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14 October 2012

Baptism and Christianity, Part V

The last entry: Part IV.

And the next:


Initiation into the Christian Community
            Christian life is not isolated, a religion practiced by individuals without reference to the whole community.  In fact, Christian communities do not exist independently of each other.  Baptism initiates the Christian into his local community as well as the universal Church.  Baptism serves as an entry point for ecclesiological discussions because it represents the baseline of Christian participation in their communities. True Christian ecclesiology emanates from the baptismal call to holiness.  This ecclesiology recognizes that the Church inherently possesses the ability to be a true sacrament, something by which the real presence of the God is made known.  If Christ has been called the Sacrament of God, the Church may be called (with eschatological hope) the Sacrament of Christ (cf. Lumen Gentium, §1).
Christian beliefs about the Church affect every entity in the life of the Church.  Questions over who may or may not serve in particular ministerial roles, the relationship of bishops and pastors to parishes and even the very relationship between God and his people center on what Christians believe about their membership in the Church.  Models for the Church abound: institution, mystical body, sacrament, servant, community of disciples, or a combination therein (Dulles, Models of the Church).  The goal of all of these models, however, is the same.  They all attempt to articulate how Christians relate to each other and to God.  Once again referring to baptism, a few general principles may be noted from which more specific positions could be extrapolated.  These principles are largely paradoxical: as the People of God are in a constant state of formation, so too is the Church.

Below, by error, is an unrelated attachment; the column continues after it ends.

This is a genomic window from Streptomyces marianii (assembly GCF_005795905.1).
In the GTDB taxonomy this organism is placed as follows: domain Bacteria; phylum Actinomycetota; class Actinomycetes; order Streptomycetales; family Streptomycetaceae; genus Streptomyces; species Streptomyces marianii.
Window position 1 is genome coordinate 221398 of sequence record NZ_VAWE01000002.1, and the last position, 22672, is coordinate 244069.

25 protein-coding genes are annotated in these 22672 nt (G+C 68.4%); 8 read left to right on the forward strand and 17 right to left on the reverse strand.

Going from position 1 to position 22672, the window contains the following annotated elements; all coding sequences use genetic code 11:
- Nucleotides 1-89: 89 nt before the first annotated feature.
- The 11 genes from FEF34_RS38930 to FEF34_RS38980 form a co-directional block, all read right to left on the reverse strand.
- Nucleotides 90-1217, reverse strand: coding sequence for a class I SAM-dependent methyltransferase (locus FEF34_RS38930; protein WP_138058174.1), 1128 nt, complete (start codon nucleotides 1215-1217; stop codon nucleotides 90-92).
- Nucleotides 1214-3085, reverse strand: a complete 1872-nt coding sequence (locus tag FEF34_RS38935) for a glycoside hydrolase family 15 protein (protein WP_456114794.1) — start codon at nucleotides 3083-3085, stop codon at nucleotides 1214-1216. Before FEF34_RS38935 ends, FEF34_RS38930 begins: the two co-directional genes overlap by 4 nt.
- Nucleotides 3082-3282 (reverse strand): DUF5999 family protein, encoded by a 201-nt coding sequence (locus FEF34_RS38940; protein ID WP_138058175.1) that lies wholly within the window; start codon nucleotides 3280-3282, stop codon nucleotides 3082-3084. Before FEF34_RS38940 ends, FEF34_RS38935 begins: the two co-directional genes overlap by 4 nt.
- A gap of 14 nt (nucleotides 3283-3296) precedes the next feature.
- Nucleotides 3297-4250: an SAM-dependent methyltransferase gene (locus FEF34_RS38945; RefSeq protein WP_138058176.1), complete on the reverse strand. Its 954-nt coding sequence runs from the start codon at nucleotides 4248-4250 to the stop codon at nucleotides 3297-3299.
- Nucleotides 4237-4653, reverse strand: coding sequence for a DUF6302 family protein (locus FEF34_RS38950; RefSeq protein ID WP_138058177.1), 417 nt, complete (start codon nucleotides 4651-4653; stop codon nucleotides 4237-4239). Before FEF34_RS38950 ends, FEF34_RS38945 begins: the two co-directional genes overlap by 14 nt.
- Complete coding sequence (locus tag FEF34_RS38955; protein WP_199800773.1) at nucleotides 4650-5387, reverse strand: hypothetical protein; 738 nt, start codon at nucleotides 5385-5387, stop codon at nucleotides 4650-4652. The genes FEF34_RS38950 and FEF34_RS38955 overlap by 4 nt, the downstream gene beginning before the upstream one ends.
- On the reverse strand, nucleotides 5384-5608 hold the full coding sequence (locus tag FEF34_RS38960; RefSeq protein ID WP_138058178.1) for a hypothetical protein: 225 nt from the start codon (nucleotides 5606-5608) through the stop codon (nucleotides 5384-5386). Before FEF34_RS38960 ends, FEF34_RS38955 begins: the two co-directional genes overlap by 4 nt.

The Church exists for mission and evangelization (Ad Gentes).  Yet the Church does not measure its success based upon the number of its parishes, mission territories or priestly and religious vocations.  The Church is not for itself, but for Christ.  Ecclesiology is always linked to the sacramental economy, Christology and fundamental theology.  The ordering of the God’s People, the Church, flows logically from previous theological disciplines.  It does not exist for its own sake.  Forgetting this leads to failure to evangelize and hierarchical structures which serve themselves and not the People of God.  An orientation to mission, however, locates authority in the Church as a theological voice, rather than a juridical one.  Surely juridical power for an institution as large as the Church must exist and has existed, in one way or another, since the Apostles, but authority in the Church is warped when wielded primarily as coercive law.  Indeed, the use of authority and its subsistence in both hierarchical structures and the faithful as a whole is by its very nature “theological,” and “derive[d] from our responsibility to God” and not originating in juridical authority (Thiel, 54).  Thus, there exists the inherent ambiguity of authority vis-à-vis the Church and its members, because the individual members of this authority are also members of the Body of Christ (Thiel).